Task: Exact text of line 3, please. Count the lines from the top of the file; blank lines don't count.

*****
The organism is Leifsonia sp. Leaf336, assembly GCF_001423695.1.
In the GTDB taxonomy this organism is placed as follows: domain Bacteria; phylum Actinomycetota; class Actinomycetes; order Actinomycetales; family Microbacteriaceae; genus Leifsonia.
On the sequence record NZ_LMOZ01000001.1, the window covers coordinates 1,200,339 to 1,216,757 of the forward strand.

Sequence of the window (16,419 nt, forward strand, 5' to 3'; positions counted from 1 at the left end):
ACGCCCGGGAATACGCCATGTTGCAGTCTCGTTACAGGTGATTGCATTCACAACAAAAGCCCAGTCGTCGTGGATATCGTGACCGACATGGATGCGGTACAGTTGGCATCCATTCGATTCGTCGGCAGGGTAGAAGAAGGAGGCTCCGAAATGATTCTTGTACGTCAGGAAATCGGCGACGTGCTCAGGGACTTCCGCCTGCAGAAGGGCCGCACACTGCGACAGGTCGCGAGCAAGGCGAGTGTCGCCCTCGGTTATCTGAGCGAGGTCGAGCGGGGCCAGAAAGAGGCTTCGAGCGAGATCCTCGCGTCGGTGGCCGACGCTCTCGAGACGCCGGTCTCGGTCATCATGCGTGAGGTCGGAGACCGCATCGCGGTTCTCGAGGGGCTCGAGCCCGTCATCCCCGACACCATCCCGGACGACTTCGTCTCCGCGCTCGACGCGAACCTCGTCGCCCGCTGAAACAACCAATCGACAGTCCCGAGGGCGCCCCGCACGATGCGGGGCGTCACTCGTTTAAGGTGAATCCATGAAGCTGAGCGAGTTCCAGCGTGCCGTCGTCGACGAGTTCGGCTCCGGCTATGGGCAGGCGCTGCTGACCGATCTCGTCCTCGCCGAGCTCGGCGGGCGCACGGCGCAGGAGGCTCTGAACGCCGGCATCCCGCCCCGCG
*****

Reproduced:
On the sequence record NZ_LMOZ01000001.1, the window covers coordinates 1,200,339 to 1,216,757 of the forward strand.